Revisiting the Reviled — ‘Revenge of the Sith’ Ends the Prequels With a Whimper, Not a Bang


After two consecutive disappointments, Star Wars Episode III: Revenge of the Sith was to be the film that finally showed what the prequels could be – it would be the culmination of all the fans’ expectations and finally show Anakin Skywalker’s fall from grace and descent into the darkness of Darth Vader. The film is widely regarded as the finest of the prequels, though it is as stilted and moronic as the other entries. The key distinction that separates it from its prequel brethren is that it’s darker and less appealing to small children. That, however, doesn’t mean that it’s a good movie. In fact, Revenge of the Sith is just a slight improvement upon Attack of the Clones and slightly worse than The Phantom Menace.

Attack of the Clones concluded with the clone army formed and engaged in war with the separatist forces, and Anakin (Hayden Christensen) and Padme (Natalie Portman) secretly marrying on Naboo after Anakin lost his arm fighting Count Dooku (Christopher Lee). Revenge of the Sith opens with a prolonged action scene – Anakin and Obi-Wan (Ewan McGregor) pilot their way onto a starship where Count Dooku and General Grievous, the third villain introduced in the prequels, are keeping Chancellor Palpatine (Ian McDiarmid) captive. Frankly, Lucas is attempting to start out this final installment with a bang, but like much of the prequels it’s a weightless bang completely crafted in countless hard drives at Skywalker Ranch.


The opening fights – and there are many – are there to set up the conclusion of the Clone Wars and the eventual rise of the Galactic Empire. At the very least, Revenge of the Sith has established and introduced General Grievous before basically retreading much of Attack of the Clones. Obi-Wan must travel on his own and investigate the whereabouts of Grievous, while Anakin is left behind with Padme. You know, just like the last film. Only this time Anakin is tormented with visions of Padme’s death, not his mother. Suspecting his weakness, Palpatine tells Anakin a story that only fuels Anakin’s fears and lust for more power. Lacking prior context for someone’s fall to the Dark Side, Palpatine’s seduction of Anakin comes off more comical than menacing, like a B-movie actor’s attempts to be dramatically seductive towards a potential sexual conquest.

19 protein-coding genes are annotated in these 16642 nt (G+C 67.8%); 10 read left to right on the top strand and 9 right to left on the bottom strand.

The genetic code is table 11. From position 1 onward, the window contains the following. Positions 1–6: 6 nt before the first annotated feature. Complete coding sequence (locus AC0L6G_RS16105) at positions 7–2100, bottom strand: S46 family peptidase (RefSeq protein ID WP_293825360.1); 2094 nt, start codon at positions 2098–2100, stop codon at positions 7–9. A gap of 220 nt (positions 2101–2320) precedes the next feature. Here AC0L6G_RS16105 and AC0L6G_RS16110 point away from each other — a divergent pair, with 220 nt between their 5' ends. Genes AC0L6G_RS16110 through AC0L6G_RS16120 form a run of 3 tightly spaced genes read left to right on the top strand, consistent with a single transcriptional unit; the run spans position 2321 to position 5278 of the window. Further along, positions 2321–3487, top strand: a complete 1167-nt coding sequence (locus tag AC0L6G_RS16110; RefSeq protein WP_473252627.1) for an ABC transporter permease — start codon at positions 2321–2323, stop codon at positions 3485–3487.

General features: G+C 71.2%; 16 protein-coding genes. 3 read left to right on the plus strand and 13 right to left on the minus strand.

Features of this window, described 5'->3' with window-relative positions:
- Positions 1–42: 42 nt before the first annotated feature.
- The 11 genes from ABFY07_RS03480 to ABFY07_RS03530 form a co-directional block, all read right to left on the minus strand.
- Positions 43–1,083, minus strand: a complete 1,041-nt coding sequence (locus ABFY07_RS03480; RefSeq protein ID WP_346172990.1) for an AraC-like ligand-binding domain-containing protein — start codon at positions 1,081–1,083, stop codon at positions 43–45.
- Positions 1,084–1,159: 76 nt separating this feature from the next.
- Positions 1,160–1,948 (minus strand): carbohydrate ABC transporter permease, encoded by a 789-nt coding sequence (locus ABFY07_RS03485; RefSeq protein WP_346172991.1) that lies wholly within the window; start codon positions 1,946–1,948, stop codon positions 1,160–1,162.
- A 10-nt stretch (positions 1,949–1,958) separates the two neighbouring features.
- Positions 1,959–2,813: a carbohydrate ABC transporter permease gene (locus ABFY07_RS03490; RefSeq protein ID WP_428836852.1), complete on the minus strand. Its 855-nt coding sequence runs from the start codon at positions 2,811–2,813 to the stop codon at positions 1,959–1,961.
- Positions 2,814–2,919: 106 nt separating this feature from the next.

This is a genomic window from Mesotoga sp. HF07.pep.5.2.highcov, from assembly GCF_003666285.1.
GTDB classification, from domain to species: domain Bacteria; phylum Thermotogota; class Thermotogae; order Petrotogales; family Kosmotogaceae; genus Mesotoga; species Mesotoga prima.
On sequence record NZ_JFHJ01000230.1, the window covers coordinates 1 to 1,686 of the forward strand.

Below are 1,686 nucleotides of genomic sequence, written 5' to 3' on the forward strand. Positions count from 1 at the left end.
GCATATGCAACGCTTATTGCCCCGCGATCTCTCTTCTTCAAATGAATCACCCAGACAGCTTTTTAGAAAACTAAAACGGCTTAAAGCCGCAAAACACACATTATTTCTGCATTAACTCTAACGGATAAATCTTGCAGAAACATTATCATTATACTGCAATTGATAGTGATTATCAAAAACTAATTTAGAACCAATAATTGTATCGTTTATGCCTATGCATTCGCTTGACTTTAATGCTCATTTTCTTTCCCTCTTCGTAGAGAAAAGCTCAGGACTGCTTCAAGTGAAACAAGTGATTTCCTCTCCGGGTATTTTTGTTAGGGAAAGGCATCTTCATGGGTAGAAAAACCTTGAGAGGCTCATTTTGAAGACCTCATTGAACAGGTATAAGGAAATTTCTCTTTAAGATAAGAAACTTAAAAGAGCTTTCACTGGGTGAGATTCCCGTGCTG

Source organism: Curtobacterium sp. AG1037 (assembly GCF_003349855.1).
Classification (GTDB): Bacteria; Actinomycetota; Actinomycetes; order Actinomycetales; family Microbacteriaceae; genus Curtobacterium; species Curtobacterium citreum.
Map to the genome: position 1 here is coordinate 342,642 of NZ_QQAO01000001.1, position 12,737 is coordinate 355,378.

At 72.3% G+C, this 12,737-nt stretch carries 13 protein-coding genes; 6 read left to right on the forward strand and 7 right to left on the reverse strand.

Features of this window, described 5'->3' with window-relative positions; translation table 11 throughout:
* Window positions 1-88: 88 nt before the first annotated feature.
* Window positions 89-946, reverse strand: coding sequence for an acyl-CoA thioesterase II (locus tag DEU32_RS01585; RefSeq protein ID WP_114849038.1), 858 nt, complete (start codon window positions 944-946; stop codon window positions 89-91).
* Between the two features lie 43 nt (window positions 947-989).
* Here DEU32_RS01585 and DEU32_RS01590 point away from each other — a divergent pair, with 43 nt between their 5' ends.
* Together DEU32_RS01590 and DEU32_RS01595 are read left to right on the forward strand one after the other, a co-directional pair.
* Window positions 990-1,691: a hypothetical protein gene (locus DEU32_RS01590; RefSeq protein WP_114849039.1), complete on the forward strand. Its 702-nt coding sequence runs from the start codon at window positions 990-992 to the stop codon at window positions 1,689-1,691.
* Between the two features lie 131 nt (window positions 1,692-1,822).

Throughout the prequels George Lucas lost the ability to craft interesting villains. At least he wastes little time introducing General Grievous, but Lucas still plays games when it comes to the revelation that Chancellor Palpatine is the Sith lord Darth Sidious. Lucas still acts as if most of the audience is unaware of the connection – it’s a case of trying to have it both ways as he opens the film with imagery that invokes thoughts of Return of the Jedi but shuts out new viewers to the characters villainy. This has real implications on the events of the film and explains why they’re so incredibly underwhelming.



Mainly, Revenge of the Sith hinges entirely on Anakin’s seduction to the dark side. This in and of itself raises a number of questions because we’ve never seen anyone fall to the dark side. All prior films have had this fateful moment occur off screen for all previous Sith. Even after the watching the film, is it one moment that leads one to fall towards the dark side or a culmination of moments? After all, Anakin commits mass murder in the previous the film, decapitates Count Dooku in the opening of this film, and then fully commits to the dark side when he attacks Mace Windu (Samuel L. Jackson) and saves Palpatine’s life. If mass murder isn’t enough to fall to the dark side, why is attacking a Jedi Master any worse? In actuality, the film puts forth that Anakin’s egotism is much more a path towards evil than the actual atrocities that he’s perpetrated. Because according to this film, the mass murder of children wasn’t beyond the pale when it was the sand people, but massacring young Jedi is a bridge too far.